The same principles of structure and spiraling movement enhance circulation and relaxation of excess tension to melt away pain.  💆🏻‍♂️🌀

 

 

Transferring Massage Practice to Everett 💆🏻‍♂️🌀

 

“Vision is the gift to see what others only dream”

 

Since moving from Shoreline, WA to Everett, WA in November, I have recently also transferred my massage practice from the Massage Envy in Shoreline to the Massage Envy in Everett.

 

To schedule an appointment for a massage with me, please call or text the Everett Massage Envy at +1 (425) 353-5000.

 

1402 SE Everett Mall Way
Everett WA 98208
United States

 

 

 

Grand Reopening Lunar New Year — Year of the Tiger 🐅 

 

Since moving in November from Shoreline to Everett, WA, it’s taking longer than expected to unpack, we’re still clearing stuff out before we can paint and set up mats and equipment in the garage to turn it into our new WuGuan.

 

While I originally hoped to reopen in January — and although we’ve made a lot of progress, we’ve had to reassess and postpone.

 

At this point we’re planning our Grand Reopening at the new WuGuan on/around Lunar New Year, February 5th, 2022, Year of the Tiger! 🐅 🧧

 

Take care and stay tuned for updates!

 

At Mace Martial Arts, we value the sanctity of all life, celebrate diversity, cultivate peace and justice, and accept students who are interested in learning how to improve and protect themselves. We have a zero-tolerance policy for bigotry and will reject any potential or current student who bullies or discriminates against others based on ethnicity, religious beliefs, or gender/orientation. 

Forge Ahead — No Going Back! We’re Moving 🐉

Forge Ahead — No Going Back! 🐉 

While going over martial applications practice earlier this year, one of my students asked a good question: do we step backwards in Bagua Zhang?

Technically and strategically, the answer is no — in Bagua Zhang, we learn how to pivot around oncoming attacks, turn aside or around to flank and generate turning force, then continue flowing and moving forward.

Circular Stepping in Bagua Zhang solo forms practice starts counter-clockwise, then changes to clockwise, changing back and forth, mirroring cycles of transformation in nature.

But Bagua doesn’t go backwards. Why?

Several martial arts systems incorporate backwards stepping and movements to draw an opponent off balance. While this tactic can be effective, it is always risky to give an opponent your ground. In combat, when one of the combatants is stepping backwards, it’s often because they’re injured, reeling and trying to disengage — this is usually the beginning of the end of the fight.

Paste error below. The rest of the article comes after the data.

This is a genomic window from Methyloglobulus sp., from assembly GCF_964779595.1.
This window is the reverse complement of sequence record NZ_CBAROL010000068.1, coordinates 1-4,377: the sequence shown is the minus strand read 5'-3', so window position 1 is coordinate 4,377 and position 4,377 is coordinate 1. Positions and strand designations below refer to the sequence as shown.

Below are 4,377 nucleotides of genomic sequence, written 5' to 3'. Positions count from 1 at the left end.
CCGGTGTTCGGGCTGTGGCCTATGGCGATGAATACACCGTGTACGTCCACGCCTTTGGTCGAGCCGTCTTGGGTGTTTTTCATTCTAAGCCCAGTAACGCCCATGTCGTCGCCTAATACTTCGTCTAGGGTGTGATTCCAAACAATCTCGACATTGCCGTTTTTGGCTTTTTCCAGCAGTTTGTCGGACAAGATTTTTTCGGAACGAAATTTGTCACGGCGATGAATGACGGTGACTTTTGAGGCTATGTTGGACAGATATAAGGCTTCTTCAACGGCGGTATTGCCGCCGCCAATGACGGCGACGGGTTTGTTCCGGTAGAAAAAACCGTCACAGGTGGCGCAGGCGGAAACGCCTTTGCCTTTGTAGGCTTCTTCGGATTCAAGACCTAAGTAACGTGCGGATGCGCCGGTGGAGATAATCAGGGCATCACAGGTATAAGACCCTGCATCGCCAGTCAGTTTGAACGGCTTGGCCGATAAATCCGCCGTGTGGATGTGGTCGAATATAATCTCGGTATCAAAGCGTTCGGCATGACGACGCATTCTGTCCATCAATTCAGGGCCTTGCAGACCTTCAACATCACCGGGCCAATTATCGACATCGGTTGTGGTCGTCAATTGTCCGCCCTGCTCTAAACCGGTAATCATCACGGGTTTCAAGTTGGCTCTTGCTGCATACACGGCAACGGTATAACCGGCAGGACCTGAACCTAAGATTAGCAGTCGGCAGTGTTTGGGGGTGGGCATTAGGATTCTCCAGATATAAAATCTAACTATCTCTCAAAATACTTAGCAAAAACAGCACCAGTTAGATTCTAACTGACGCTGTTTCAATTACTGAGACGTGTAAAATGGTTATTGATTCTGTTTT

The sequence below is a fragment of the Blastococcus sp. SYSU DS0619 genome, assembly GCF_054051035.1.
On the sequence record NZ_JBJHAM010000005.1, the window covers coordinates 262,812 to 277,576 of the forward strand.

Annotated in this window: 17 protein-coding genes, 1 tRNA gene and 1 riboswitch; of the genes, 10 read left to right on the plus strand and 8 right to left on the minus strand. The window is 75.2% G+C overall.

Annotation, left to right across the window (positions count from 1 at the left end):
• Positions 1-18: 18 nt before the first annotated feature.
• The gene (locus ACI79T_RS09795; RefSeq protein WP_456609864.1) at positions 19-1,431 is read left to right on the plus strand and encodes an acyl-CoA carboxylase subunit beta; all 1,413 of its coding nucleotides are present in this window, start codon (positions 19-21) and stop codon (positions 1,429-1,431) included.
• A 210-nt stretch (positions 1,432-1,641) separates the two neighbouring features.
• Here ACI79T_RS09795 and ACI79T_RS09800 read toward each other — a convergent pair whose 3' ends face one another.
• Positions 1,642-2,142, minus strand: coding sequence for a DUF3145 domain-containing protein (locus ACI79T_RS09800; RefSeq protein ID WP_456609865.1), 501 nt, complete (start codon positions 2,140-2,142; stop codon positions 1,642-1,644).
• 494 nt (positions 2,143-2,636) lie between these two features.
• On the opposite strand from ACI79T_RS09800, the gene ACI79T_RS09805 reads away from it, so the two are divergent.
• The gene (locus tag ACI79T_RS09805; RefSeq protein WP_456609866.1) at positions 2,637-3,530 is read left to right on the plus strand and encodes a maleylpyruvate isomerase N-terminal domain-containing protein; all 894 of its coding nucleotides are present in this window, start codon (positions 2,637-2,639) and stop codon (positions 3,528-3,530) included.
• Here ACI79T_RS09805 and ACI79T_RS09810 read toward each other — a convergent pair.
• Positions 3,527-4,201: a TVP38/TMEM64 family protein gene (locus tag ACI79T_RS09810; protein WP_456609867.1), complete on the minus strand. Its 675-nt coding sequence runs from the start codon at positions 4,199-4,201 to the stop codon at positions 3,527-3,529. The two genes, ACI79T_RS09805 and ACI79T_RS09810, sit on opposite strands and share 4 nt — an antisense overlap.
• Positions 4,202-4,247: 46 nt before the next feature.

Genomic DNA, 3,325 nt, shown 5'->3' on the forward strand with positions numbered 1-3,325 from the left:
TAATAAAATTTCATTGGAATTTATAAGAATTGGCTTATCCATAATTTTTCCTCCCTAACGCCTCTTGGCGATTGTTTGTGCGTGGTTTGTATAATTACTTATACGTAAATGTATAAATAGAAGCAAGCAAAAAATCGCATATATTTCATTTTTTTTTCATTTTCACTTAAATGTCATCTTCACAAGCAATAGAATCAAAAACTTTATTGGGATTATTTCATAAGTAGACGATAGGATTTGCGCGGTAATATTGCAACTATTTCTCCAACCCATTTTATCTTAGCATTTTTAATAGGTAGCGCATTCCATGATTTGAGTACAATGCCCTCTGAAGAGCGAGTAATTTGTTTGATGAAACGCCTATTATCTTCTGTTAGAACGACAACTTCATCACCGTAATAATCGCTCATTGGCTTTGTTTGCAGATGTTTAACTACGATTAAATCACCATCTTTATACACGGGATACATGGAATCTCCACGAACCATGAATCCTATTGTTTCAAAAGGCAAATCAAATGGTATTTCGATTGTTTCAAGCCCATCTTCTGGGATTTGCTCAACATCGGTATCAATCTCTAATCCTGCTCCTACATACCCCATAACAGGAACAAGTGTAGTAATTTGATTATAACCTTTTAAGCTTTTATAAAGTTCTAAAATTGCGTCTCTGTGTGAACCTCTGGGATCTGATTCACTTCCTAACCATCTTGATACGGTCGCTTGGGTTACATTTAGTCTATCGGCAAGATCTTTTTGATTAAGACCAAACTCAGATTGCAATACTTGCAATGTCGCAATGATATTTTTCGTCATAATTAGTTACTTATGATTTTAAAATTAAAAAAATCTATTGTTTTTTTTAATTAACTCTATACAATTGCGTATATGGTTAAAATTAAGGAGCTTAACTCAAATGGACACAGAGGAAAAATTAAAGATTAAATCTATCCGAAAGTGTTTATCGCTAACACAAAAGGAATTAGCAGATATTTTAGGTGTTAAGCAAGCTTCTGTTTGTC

But in Bagua Zhang training, the concept is to adapt to situations and challenges and keep moving on, going with the flow, taking ground without hesitation or breaking momentum or strength.

Whirling Step 

In our branch of Bagua Zhang, we practice a rare stepping method called Whirling Step, which utilizes wrapping and sweeping techniques when turning and changing directions — then continuing to forge ahead to take ground and new opportunities.

 

This applies to more than just self-defense and combat strategy.

 

Like cycles of seasons, patterns repeat, but time keeps moving forward, as our planet Earth keeps spinning forward, around the Sun, as our solar system spins along the outer rim of the Milky Way Galaxy…
🌎💫🌌

 

The past is a memory, the future is a dream, but the present is a gift. 🎁

 

If we think about the past too much, be it from grief, trauma, or longing for glory days, we stay stuck in the past, and stagnate. Reflecting on our experiences is necessary to learn from them, especially with our traumas and losses — yet to heal and grow, we must stay present to face our challenges, embrace opportunities and forge ahead. 🐉

We’re Moving! 🐉 

Speaking of forging ahead, we are moving!

After 3 years in Shoreline, our family has sought opportunities further North, and we are in the process of moving into our new home in Everett, WA.

I will be taking time off from teaching over the next month to rebuild our WuGuan at our new home.  There’s a lot to do!

Starting in January 2022, Bagua Zhang classes will be resume at

Towns at Riverfront
(Please register for classes for address)
Everett, WA
United States

Stay tuned for updates and class start dates!

 

At Mace Martial Arts, we value the sanctity of all life, celebrate diversity, cultivate peace and justice, and accept students who are interested in learning how to improve and protect themselves. We have a zero-tolerance policy for bigotry and will reject any potential or current student who bullies or discriminates against others based on ethnicity, religious beliefs, or gender/orientation.